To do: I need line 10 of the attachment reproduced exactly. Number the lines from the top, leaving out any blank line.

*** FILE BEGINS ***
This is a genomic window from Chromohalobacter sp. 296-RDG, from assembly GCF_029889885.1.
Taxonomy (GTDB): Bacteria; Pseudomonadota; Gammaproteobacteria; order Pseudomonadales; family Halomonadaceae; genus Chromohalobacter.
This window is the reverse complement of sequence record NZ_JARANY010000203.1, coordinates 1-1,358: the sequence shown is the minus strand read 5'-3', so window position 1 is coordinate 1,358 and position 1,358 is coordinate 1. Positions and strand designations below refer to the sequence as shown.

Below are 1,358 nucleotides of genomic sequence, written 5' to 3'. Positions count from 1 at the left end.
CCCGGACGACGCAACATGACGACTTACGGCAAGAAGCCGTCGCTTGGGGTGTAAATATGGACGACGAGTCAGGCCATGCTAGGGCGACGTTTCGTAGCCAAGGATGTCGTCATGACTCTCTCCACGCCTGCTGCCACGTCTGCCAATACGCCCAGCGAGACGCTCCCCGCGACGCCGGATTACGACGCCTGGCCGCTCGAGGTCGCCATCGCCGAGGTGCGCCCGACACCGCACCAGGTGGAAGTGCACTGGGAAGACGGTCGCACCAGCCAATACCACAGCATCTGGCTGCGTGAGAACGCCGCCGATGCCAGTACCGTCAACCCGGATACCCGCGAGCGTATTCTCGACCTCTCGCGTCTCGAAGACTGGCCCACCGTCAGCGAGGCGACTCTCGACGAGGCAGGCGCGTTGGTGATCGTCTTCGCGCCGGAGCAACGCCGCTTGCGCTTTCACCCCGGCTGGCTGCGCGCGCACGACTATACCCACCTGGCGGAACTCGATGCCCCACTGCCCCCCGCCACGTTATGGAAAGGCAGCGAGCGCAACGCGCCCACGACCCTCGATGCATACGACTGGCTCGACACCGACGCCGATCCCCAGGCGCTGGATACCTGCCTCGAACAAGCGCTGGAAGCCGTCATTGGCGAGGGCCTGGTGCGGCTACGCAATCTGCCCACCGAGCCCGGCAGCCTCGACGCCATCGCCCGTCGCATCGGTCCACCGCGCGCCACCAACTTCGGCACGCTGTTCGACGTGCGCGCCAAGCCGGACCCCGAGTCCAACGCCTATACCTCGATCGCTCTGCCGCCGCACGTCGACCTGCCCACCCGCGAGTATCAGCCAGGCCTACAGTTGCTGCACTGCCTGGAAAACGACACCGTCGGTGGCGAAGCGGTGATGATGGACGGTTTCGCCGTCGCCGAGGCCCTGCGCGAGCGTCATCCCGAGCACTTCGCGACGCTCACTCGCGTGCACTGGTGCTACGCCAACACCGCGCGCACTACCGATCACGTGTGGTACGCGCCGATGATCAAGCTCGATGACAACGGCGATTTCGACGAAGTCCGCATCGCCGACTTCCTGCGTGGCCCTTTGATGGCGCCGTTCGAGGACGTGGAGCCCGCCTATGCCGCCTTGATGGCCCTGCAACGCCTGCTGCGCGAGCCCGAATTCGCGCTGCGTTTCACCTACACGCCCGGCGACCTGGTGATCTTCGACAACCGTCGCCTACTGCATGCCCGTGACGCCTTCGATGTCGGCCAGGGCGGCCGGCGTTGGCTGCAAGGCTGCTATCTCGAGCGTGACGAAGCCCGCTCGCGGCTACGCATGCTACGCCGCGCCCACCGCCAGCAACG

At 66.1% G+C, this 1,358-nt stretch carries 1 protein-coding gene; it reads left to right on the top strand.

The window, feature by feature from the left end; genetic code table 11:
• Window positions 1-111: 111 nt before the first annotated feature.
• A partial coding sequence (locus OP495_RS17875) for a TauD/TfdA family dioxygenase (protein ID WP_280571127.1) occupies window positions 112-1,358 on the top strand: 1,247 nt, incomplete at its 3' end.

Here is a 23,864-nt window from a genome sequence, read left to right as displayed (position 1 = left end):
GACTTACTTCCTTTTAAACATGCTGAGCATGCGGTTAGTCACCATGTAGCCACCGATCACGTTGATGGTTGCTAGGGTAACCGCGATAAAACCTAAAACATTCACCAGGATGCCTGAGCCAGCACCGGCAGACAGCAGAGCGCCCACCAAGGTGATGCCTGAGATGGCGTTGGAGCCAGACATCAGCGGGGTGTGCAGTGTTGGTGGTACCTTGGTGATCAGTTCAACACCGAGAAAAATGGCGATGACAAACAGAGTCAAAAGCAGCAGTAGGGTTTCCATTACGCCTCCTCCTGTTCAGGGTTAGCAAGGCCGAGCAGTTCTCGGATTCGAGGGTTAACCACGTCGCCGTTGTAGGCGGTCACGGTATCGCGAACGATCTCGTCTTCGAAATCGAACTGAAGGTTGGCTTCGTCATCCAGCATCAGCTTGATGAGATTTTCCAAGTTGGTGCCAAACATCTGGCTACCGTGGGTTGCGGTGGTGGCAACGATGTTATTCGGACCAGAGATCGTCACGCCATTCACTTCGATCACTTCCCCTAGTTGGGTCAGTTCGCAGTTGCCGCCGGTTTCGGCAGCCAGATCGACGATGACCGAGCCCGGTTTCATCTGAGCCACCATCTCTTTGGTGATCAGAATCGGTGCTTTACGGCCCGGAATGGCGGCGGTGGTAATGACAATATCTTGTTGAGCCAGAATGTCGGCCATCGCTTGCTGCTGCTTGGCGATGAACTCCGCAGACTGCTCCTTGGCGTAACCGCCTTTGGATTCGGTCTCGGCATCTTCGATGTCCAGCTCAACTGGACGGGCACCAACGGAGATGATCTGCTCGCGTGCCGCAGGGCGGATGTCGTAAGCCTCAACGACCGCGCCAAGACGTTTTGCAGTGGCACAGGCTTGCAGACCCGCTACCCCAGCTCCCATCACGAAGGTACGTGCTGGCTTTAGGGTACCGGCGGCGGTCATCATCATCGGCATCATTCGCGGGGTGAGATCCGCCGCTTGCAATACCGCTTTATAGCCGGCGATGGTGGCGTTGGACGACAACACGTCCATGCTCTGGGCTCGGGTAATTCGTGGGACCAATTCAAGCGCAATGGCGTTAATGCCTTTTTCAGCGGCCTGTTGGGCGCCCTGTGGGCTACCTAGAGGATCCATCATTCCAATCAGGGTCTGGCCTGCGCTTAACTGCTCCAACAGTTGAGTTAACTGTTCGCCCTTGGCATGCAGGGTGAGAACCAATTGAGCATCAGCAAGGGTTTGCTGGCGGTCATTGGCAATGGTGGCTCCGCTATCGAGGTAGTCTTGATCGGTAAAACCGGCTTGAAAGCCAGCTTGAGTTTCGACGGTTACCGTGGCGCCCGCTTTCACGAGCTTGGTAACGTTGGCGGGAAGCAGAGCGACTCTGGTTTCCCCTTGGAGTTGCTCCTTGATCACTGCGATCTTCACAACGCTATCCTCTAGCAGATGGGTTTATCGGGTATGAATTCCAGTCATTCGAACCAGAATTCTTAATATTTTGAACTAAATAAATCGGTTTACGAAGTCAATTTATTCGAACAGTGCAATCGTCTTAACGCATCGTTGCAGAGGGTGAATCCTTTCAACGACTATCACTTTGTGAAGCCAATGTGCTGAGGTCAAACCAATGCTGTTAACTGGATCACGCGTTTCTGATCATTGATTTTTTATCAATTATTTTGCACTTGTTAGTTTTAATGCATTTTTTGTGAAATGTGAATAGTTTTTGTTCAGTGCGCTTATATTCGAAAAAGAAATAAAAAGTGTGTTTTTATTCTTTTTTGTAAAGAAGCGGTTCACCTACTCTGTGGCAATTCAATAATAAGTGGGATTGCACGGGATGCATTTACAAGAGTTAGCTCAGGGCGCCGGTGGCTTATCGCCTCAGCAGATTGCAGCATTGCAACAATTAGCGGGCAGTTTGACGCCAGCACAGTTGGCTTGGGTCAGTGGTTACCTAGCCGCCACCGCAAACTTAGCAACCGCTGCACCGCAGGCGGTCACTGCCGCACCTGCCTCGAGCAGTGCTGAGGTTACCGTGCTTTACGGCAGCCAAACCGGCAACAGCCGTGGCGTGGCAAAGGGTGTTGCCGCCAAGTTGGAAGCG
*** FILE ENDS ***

Here is a 23,864-nt window from a genome sequence, read left to right as displayed (position 1 = left end):